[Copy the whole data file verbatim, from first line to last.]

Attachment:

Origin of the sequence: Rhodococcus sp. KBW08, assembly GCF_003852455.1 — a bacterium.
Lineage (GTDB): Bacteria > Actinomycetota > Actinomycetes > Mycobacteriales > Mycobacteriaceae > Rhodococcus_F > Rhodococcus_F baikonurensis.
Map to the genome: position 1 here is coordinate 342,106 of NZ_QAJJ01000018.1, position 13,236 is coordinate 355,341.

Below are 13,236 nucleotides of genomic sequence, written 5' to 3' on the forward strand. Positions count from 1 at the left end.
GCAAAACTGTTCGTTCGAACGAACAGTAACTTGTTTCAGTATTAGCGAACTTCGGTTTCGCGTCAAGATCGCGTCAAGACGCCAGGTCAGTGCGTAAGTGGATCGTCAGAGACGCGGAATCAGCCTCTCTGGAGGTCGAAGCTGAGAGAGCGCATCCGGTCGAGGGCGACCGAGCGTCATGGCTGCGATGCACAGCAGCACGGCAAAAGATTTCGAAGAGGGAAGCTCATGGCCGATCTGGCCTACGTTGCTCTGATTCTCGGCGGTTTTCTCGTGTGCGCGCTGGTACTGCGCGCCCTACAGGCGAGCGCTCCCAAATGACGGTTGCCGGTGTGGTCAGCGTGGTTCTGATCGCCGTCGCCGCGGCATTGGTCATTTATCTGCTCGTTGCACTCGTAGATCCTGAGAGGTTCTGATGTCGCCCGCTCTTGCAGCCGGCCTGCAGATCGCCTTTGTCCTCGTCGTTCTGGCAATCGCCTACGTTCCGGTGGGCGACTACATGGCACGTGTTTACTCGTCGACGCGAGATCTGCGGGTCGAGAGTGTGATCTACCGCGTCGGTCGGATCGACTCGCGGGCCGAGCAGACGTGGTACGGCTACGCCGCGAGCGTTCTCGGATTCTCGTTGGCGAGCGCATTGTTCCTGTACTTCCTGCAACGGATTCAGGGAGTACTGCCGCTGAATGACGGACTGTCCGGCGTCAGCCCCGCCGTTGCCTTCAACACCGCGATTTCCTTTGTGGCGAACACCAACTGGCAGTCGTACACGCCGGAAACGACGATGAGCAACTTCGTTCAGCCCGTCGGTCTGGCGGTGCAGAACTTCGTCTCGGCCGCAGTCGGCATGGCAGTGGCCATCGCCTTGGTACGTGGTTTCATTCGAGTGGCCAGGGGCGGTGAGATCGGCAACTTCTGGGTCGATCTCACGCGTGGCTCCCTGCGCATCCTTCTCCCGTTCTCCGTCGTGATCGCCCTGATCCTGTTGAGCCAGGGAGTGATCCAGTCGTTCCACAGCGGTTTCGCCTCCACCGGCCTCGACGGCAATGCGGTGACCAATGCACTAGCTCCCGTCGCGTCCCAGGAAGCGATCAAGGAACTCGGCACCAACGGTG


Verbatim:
Origin of the sequence: Rhodococcus sp. KBW08, assembly GCF_003852455.1 — a bacterium.
Lineage (GTDB): Bacteria > Actinomycetota > Actinomycetes > Mycobacteriales > Mycobacteriaceae > Rhodococcus_F > Rhodococcus_F baikonurensis.
Map to the genome: position 1 here is coordinate 342,106 of NZ_QAJJ01000018.1, position 13,236 is coordinate 355,341.

Below are 13,236 nucleotides of genomic sequence, written 5' to 3' on the forward strand. Positions count from 1 at the left end.
GCAAAACTGTTCGTTCGAACGAACAGTAACTTGTTTCAGTATTAGCGAACTTCGGTTTCGCGTCAAGATCGCGTCAAGACGCCAGGTCAGTGCGTAAGTGGATCGTCAGAGACGCGGAATCAGCCTCTCTGGAGGTCGAAGCTGAGAGAGCGCATCCGGTCGAGGGCGACCGAGCGTCATGGCTGCGATGCACAGCAGCACGGCAAAAGATTTCGAAGAGGGAAGCTCATGGCCGATCTGGCCTACGTTGCTCTGATTCTCGGCGGTTTTCTCGTGTGCGCGCTGGTACTGCGCGCCCTACAGGCGAGCGCTCCCAAATGACGGTTGCCGGTGTGGTCAGCGTGGTTCTGATCGCCGTCGCCGCGGCATTGGTCATTTATCTGCTCGTTGCACTCGTAGATCCTGAGAGGTTCTGATGTCGCCCGCTCTTGCAGCCGGCCTGCAGATCGCCTTTGTCCTCGTCGTTCTGGCAATCGCCTACGTTCCGGTGGGCGACTACATGGCACGTGTTTACTCGTCGACGCGAGATCTGCGGGTCGAGAGTGTGATCTACCGCGTCGGTCGGATCGACTCGCGGGCCGAGCAGACGTGGTACGGCTACGCCGCGAGCGTTCTCGGATTCTCGTTGGCGAGCGCATTGTTCCTGTACTTCCTGCAACGGATTCAGGGAGTACTGCCGCTGAATGACGGACTGTCCGGCGTCAGCCCCGCCGTTGCCTTCAACACCGCGATTTCCTTTGTGGCGAACACCAACTGGCAGTCGTACACGCCGGAAACGACGATGAGCAACTTCGTTCAGCCCGTCGGTCTGGCGGTGCAGAACTTCGTCTCGGCCGCAGTCGGCATGGCAGTGGCCATCGCCTTGGTACGTGGTTTCATTCGAGTGGCCAGGGGCGGTGAGATCGGCAACTTCTGGGTCGATCTCACGCGTGGCTCCCTGCGCATCCTTCTCCCGTTCTCCGTCGTGATCGCCCTGATCCTGTTGAGCCAGGGAGTGATCCAGTCGTTCCACAGCGGTTTCGCCTCCACCGGCCTCGACGGCAATGCGGTGACCAATGCACTAGCTCCCGTCGCGTCCCAGGAAGCGATCAAGGAACTCGGCACCAACGGTG